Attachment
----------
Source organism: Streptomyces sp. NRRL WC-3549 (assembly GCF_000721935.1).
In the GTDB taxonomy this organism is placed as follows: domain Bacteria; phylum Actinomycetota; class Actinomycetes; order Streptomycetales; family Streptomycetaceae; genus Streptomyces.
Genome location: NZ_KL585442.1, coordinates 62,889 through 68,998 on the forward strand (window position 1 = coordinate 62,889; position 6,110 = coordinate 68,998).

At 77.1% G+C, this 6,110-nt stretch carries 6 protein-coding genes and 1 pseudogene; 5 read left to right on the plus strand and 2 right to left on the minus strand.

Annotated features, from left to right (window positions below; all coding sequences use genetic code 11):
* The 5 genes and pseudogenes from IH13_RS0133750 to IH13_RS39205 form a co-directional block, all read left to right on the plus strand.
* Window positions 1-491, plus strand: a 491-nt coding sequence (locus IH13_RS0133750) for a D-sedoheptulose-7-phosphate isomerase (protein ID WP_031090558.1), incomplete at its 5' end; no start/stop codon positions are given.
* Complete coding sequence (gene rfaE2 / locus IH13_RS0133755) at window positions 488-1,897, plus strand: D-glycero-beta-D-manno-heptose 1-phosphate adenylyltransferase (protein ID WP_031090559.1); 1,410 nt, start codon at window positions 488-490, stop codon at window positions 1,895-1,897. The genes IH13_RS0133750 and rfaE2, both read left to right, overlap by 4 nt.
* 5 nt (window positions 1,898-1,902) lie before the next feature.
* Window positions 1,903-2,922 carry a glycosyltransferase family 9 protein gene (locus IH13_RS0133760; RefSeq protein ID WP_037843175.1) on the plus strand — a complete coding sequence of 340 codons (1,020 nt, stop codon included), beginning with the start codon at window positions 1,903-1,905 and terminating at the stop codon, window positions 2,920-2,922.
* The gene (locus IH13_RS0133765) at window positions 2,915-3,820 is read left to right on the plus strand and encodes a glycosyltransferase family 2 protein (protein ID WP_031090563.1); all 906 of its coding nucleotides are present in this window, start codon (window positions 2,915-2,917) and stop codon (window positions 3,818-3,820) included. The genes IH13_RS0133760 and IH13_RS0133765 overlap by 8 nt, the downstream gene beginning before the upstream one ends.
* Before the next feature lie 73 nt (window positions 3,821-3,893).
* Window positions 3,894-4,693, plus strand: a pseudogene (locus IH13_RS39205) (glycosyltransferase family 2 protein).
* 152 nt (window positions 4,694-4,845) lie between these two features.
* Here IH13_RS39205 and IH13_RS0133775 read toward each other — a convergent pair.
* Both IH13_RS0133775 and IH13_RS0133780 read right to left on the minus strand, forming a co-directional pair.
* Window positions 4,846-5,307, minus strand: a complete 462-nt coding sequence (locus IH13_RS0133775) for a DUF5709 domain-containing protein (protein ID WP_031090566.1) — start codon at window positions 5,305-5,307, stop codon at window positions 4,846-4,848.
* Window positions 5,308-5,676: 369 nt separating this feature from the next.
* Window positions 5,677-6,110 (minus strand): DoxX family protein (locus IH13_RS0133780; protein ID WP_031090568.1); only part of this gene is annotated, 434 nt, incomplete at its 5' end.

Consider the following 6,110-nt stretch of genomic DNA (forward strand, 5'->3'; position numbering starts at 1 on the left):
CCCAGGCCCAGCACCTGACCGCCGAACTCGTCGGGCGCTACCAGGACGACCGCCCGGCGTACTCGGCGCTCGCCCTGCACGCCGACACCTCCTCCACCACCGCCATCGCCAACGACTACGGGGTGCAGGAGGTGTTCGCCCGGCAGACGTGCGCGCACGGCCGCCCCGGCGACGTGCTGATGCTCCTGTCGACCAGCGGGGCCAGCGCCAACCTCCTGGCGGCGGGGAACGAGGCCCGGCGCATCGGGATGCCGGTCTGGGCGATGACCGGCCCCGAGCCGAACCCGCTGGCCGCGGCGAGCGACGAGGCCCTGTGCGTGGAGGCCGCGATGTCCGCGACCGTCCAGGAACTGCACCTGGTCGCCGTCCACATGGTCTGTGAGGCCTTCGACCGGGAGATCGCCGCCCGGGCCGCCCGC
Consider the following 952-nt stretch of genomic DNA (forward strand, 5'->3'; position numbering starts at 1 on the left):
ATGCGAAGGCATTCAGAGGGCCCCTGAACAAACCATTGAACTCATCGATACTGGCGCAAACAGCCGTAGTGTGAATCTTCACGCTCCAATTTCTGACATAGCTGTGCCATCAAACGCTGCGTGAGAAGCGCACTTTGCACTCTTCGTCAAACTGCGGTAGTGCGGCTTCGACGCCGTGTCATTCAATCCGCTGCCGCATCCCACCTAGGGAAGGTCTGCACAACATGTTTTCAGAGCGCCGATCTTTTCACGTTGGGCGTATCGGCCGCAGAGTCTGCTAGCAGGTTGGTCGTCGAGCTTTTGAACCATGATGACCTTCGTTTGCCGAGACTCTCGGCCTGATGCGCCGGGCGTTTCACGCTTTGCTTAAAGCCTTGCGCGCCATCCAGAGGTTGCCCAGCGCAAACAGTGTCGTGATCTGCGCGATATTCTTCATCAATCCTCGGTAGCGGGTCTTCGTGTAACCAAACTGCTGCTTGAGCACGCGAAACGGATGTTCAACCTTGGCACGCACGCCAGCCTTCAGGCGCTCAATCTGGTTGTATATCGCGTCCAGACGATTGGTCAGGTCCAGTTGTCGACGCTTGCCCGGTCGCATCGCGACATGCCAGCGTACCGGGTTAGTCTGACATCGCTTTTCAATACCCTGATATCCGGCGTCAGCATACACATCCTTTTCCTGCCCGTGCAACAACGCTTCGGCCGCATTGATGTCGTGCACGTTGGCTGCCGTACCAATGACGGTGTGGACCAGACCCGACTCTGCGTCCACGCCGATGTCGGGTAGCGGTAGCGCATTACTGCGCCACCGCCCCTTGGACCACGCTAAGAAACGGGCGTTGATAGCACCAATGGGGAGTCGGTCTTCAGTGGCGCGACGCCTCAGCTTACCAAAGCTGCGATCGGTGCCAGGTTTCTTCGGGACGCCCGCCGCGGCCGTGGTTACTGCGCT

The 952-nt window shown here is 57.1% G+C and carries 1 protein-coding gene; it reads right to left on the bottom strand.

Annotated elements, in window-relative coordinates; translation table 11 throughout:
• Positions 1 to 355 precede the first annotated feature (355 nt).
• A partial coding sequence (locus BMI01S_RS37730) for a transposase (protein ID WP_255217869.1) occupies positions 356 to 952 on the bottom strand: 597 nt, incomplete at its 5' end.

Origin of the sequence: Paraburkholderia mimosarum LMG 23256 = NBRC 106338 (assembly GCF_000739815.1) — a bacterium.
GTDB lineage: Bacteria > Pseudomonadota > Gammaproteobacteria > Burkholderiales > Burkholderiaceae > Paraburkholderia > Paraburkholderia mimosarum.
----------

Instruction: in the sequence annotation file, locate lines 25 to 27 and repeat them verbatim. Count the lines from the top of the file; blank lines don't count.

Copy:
Annotated elements, in window-relative coordinates; translation table 11 throughout:
• Positions 1 to 355 precede the first annotated feature (355 nt).
• A partial coding sequence (locus BMI01S_RS37730) for a transposase (protein ID WP_255217869.1) occupies positions 356 to 952 on the bottom strand: 597 nt, incomplete at its 5' end.